Tech Entrepreneur Hasan Shahid: “More People Should Have Crypto and Invest in Mining”

Hasan Shahid is a technology entrepreneur and investor from Toronto, Canada. His resume includes work for such companies as Microsoft, GE, Nissan, Pfizer, and Procter & Gamble. He recently spoke to Miner One about investment in bitcoin and mining  

Hasan Shahid recently joined Miner One’s Advisory Board. Miner One speaks to Shahid about bitcoin and mining.

Miner One: How great is the effect on bitcoin prices of what’s being said in the news?

Hasan Shahid: Bitcoin shows patterns of trading based not on the fundamentals of technology, but on what people hear. For example, late 2017 was the time when the word about bitcoin spread through the masses. A certain dollop of FOMO [fear of missing out] propelled the market’s movement and the price of bitcoin skyrocketed.

This year we observe quite a different situation. News about looming government regulations, China’s plan to crack down on cryptocurrency activities, and other factors have put the market into a downward spiral.

However, it’s only natural that there has to be some consolidation after any stock or market moves up so fast. It’s what we are seeing right now. If you look at the bitcoin price history, it had many crashes before. This one is not unique. The thing is that we now need some very positive news for bitcoin to rise.

Miner One: Should people keep investing in cryptocurrency?

Hasan Shahid: One piece of positive news that could propel the crypto market upwards would be an announcement that someone is introducing the first bitcoin exchange-traded fund (ETF). Currently, buying bitcoin is very difficult and confusing for the average person. One needs to do research to open a separate account and to understand how everything functions.

Last year the SEC [US Securities and Exchange Commission] rejected an initiative to launch the Winklevoss bitcoin ETF. It cited the lack of regulations between exchanges as one of the major concerns. However, in the near future the situation might take another course. After last December’s boom, the SEC might reconsider its strict approach to bitcoin ETFs-to-be. Currently, the SEC is looking at the cryptocurrency carefully and sees it as a very important market.

Since we are in the early stages of blockchain and cryptocurrency adoption, we need a vehicle for retail investors to make bitcoin more approachable. As a result, a new tool would spur the market to mature.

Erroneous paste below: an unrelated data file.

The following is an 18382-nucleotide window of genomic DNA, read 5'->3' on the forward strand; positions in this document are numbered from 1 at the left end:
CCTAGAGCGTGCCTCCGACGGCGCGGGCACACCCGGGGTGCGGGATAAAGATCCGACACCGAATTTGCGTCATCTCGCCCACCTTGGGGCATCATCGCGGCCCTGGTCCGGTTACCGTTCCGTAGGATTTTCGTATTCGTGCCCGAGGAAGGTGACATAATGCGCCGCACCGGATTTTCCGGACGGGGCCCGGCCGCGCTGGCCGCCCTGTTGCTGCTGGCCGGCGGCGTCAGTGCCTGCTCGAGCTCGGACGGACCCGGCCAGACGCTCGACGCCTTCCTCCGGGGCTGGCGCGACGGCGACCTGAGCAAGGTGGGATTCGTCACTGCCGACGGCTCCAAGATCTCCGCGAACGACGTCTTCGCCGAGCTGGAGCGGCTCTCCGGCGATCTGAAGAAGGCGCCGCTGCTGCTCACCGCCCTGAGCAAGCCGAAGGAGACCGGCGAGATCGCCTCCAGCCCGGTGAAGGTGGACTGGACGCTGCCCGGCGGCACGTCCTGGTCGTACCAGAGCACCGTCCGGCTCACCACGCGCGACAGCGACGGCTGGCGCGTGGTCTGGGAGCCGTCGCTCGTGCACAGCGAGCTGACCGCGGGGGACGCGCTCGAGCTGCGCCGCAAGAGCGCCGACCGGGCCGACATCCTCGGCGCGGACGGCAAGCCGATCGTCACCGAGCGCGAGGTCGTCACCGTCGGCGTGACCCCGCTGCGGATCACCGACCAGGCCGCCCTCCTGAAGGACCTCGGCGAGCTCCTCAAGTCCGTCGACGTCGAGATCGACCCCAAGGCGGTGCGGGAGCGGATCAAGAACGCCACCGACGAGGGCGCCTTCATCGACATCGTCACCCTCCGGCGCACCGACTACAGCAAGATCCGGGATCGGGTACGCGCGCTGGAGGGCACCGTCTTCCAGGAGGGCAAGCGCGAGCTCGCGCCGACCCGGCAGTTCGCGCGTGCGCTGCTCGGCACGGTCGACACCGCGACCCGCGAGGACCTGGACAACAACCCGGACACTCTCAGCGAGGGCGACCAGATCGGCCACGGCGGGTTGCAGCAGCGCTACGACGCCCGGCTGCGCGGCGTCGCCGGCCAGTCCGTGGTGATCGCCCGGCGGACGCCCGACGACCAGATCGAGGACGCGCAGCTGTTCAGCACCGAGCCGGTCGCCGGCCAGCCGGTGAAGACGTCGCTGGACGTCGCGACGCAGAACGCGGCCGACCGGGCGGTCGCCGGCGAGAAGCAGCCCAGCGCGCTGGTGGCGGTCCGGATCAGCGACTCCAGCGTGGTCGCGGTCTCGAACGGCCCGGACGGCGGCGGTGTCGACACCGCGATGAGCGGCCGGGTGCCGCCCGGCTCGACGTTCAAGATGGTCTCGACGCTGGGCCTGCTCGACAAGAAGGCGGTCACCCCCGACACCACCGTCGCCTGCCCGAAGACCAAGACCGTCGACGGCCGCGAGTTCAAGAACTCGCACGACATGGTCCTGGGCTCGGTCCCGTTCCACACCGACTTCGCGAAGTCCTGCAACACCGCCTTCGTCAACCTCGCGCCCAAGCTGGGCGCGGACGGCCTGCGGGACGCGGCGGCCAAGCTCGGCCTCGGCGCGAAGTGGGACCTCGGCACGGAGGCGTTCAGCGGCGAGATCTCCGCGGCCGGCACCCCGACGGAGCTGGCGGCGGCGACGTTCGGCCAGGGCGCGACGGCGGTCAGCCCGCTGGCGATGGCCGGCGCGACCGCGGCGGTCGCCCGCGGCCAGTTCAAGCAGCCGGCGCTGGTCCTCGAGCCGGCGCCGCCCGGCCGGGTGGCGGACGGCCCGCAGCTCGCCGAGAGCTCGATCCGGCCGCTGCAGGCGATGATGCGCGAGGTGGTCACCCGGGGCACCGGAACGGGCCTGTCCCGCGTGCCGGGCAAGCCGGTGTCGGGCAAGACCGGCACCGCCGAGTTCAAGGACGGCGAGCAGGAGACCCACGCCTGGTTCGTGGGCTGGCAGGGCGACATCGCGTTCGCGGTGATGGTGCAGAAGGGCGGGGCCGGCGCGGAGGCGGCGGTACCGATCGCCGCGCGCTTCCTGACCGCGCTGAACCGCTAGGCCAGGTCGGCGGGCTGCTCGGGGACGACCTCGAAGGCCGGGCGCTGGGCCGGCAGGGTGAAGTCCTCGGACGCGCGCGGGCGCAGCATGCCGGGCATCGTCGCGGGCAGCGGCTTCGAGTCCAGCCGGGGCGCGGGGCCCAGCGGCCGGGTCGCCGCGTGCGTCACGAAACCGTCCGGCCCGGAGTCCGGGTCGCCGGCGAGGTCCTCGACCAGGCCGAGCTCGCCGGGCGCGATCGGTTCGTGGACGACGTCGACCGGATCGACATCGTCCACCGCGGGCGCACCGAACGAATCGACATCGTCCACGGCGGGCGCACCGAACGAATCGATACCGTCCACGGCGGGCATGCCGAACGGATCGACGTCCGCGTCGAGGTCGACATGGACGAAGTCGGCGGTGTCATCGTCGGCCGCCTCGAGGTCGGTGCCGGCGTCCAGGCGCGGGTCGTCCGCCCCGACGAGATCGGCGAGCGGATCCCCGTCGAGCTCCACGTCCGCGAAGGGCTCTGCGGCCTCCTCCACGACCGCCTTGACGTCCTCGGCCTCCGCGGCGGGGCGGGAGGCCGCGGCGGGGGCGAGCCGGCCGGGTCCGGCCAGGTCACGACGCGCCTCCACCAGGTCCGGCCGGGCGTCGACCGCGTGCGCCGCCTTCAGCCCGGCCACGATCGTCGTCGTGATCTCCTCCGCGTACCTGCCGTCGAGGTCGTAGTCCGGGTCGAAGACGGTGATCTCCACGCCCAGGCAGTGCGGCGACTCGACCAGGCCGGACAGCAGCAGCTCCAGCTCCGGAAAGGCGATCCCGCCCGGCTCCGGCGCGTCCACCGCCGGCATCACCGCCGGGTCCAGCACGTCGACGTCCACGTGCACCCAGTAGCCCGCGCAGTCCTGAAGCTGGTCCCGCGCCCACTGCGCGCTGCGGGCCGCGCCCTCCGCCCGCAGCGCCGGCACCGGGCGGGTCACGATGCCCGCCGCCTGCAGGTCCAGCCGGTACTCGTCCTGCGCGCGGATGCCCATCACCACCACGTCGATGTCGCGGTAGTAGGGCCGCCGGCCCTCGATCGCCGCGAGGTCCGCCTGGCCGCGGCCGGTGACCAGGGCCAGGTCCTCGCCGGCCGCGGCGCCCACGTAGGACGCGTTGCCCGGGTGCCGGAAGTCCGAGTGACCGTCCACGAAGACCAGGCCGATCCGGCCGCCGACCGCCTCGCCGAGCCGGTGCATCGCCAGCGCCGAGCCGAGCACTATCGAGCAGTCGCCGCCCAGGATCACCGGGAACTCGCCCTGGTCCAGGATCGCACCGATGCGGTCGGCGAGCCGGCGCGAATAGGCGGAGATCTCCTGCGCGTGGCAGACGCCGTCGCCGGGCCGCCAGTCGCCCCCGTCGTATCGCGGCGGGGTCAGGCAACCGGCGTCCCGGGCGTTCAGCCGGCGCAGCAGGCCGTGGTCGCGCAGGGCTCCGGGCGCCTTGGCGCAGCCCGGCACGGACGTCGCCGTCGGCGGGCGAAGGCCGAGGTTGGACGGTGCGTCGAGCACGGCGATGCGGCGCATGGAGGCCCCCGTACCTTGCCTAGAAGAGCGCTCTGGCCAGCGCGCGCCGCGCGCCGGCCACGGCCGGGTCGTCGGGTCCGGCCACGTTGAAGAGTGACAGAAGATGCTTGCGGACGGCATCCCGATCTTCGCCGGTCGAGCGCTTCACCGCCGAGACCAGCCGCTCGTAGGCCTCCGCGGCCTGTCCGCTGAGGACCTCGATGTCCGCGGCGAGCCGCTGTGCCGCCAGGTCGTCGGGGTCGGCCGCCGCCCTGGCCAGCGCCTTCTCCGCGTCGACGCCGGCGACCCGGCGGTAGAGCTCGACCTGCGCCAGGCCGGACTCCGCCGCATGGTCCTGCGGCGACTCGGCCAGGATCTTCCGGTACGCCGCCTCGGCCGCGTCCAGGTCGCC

Miner One: Since bitcoin fluctuations will remain, is it better to “HODL” or invest in mining?

Hasan Shahid: As is the case with all breakthrough innovations, constant change is inescapable. In the long run bitcoin might become more stable. But for now, it will remain very volatile. That said, the wild fluctuations don’t favour the “HODLing” approach as the best way to collect your profit.

Crypto mining, on the other hand, has the potential to cushion bitcoin’s volatility and still deliver considerable amounts of profit. Looking at bitcoin’s price rallies, one needs to be realistic. After the dramatic drop from $20,000, bitcoin is still trading at about $7,000. Investing in professional mining operations seems like the most profitable and secure way to direct your investment in crypto.

Miner One: Do you believe bitcoin and blockchain are the future?

Hasan Shahid: Currently, bitcoin has captured the attention of many governments, institutions, and big banks. To boot, we’ve also seen a record number of cryptocurrency hedge funds being formed in the last six months. The changing perspective of political and financial authorities is a serious indication that bitcoin is not going anywhere.

Since cryptocurrency is just one possible application of blockchain technology, other significant developments are starting to take place, especially in government services. For example, applying blockchain to elections makes the voting procedure more efficient, auditable, and transparent. The same holds for property registration.

Blockchain technology can bring management of many processes to a higher level. And just like the appearance of the Internet forced newspapers to go online or otherwise perish – an industry that resisted the change until it had to adapt. Similarly, financial institutions are probably uneasy about mainstream adoption of bitcoin because they fear they might be replaced or would need to adapt.

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